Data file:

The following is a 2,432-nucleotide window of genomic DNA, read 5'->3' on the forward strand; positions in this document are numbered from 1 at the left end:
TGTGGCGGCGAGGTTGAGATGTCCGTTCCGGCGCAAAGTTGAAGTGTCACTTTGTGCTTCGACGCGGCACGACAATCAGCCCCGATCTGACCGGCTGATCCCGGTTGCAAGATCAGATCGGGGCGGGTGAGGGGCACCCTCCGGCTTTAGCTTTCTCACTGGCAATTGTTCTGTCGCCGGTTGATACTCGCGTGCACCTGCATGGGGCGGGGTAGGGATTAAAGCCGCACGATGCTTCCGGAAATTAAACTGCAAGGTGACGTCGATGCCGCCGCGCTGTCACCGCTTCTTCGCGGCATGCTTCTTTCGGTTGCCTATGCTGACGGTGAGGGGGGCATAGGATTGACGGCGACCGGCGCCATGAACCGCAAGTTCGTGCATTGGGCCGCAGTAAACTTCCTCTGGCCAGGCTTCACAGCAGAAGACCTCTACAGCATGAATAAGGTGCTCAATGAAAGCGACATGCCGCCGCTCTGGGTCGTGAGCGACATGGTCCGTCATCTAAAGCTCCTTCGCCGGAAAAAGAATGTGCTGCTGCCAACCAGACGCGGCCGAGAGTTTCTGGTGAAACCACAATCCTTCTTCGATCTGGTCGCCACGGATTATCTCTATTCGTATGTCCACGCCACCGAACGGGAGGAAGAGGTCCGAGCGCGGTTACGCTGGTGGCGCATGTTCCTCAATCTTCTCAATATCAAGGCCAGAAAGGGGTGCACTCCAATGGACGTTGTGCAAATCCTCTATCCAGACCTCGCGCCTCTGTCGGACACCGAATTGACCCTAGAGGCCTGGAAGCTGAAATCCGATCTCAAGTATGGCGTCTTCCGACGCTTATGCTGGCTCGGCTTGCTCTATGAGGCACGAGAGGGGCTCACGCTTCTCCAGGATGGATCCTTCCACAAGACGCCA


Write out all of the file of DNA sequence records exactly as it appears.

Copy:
The following is a 2,432-nucleotide window of genomic DNA, read 5'->3' on the forward strand; positions in this document are numbered from 1 at the left end:
TGTGGCGGCGAGGTTGAGATGTCCGTTCCGGCGCAAAGTTGAAGTGTCACTTTGTGCTTCGACGCGGCACGACAATCAGCCCCGATCTGACCGGCTGATCCCGGTTGCAAGATCAGATCGGGGCGGGTGAGGGGCACCCTCCGGCTTTAGCTTTCTCACTGGCAATTGTTCTGTCGCCGGTTGATACTCGCGTGCACCTGCATGGGGCGGGGTAGGGATTAAAGCCGCACGATGCTTCCGGAAATTAAACTGCAAGGTGACGTCGATGCCGCCGCGCTGTCACCGCTTCTTCGCGGCATGCTTCTTTCGGTTGCCTATGCTGACGGTGAGGGGGGCATAGGATTGACGGCGACCGGCGCCATGAACCGCAAGTTCGTGCATTGGGCCGCAGTAAACTTCCTCTGGCCAGGCTTCACAGCAGAAGACCTCTACAGCATGAATAAGGTGCTCAATGAAAGCGACATGCCGCCGCTCTGGGTCGTGAGCGACATGGTCCGTCATCTAAAGCTCCTTCGCCGGAAAAAGAATGTGCTGCTGCCAACCAGACGCGGCCGAGAGTTTCTGGTGAAACCACAATCCTTCTTCGATCTGGTCGCCACGGATTATCTCTATTCGTATGTCCACGCCACCGAACGGGAGGAAGAGGTCCGAGCGCGGTTACGCTGGTGGCGCATGTTCCTCAATCTTCTCAATATCAAGGCCAGAAAGGGGTGCACTCCAATGGACGTTGTGCAAATCCTCTATCCAGACCTCGCGCCTCTGTCGGACACCGAATTGACCCTAGAGGCCTGGAAGCTGAAATCCGATCTCAAGTATGGCGTCTTCCGACGCTTATGCTGGCTCGGCTTGCTCTATGAGGCACGAGAGGGGCTCACGCTTCTCCAGGATGGATCCTTCCACAAGACGCCA